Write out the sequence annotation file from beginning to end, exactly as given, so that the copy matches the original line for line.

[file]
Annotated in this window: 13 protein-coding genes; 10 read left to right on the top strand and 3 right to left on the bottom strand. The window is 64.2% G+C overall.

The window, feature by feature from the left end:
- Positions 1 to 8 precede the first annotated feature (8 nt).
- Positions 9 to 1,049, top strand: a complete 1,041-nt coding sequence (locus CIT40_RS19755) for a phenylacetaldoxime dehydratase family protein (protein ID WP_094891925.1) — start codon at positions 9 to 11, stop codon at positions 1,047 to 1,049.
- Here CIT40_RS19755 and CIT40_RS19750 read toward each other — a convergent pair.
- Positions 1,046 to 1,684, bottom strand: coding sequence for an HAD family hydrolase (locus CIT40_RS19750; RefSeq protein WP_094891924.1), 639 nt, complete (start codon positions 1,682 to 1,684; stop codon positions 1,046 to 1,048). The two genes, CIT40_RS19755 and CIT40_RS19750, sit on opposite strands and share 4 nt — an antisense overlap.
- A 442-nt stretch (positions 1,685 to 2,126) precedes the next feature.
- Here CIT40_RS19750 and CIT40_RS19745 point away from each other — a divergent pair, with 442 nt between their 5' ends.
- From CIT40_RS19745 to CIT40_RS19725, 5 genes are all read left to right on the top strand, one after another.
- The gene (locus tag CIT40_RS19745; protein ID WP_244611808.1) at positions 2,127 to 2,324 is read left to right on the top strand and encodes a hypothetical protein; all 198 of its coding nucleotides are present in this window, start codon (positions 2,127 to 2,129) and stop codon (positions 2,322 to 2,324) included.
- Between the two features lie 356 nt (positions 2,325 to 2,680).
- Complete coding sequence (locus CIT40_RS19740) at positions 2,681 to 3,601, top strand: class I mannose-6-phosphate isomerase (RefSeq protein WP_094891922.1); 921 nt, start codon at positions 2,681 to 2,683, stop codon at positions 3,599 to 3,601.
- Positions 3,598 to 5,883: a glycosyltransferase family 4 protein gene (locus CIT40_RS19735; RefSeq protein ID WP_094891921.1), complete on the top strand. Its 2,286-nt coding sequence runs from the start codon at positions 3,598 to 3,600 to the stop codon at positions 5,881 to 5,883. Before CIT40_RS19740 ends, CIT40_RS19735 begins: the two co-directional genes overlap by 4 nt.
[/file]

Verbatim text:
Annotated in this window: 13 protein-coding genes; 10 read left to right on the top strand and 3 right to left on the bottom strand. The window is 64.2% G+C overall.

The window, feature by feature from the left end:
- Positions 1 to 8 precede the first annotated feature (8 nt).
- Positions 9 to 1,049, top strand: a complete 1,041-nt coding sequence (locus CIT40_RS19755) for a phenylacetaldoxime dehydratase family protein (protein ID WP_094891925.1) — start codon at positions 9 to 11, stop codon at positions 1,047 to 1,049.
- Here CIT40_RS19755 and CIT40_RS19750 read toward each other — a convergent pair.
- Positions 1,046 to 1,684, bottom strand: coding sequence for an HAD family hydrolase (locus CIT40_RS19750; RefSeq protein WP_094891924.1), 639 nt, complete (start codon positions 1,682 to 1,684; stop codon positions 1,046 to 1,048). The two genes, CIT40_RS19755 and CIT40_RS19750, sit on opposite strands and share 4 nt — an antisense overlap.
- A 442-nt stretch (positions 1,685 to 2,126) precedes the next feature.
- Here CIT40_RS19750 and CIT40_RS19745 point away from each other — a divergent pair, with 442 nt between their 5' ends.
- From CIT40_RS19745 to CIT40_RS19725, 5 genes are all read left to right on the top strand, one after another.
- The gene (locus tag CIT40_RS19745; protein ID WP_244611808.1) at positions 2,127 to 2,324 is read left to right on the top strand and encodes a hypothetical protein; all 198 of its coding nucleotides are present in this window, start codon (positions 2,127 to 2,129) and stop codon (positions 2,322 to 2,324) included.
- Between the two features lie 356 nt (positions 2,325 to 2,680).
- Complete coding sequence (locus CIT40_RS19740) at positions 2,681 to 3,601, top strand: class I mannose-6-phosphate isomerase (RefSeq protein WP_094891922.1); 921 nt, start codon at positions 2,681 to 2,683, stop codon at positions 3,599 to 3,601.
- Positions 3,598 to 5,883: a glycosyltransferase family 4 protein gene (locus CIT40_RS19735; RefSeq protein ID WP_094891921.1), complete on the top strand. Its 2,286-nt coding sequence runs from the start codon at positions 3,598 to 3,600 to the stop codon at positions 5,881 to 5,883. Before CIT40_RS19740 ends, CIT40_RS19735 begins: the two co-directional genes overlap by 4 nt.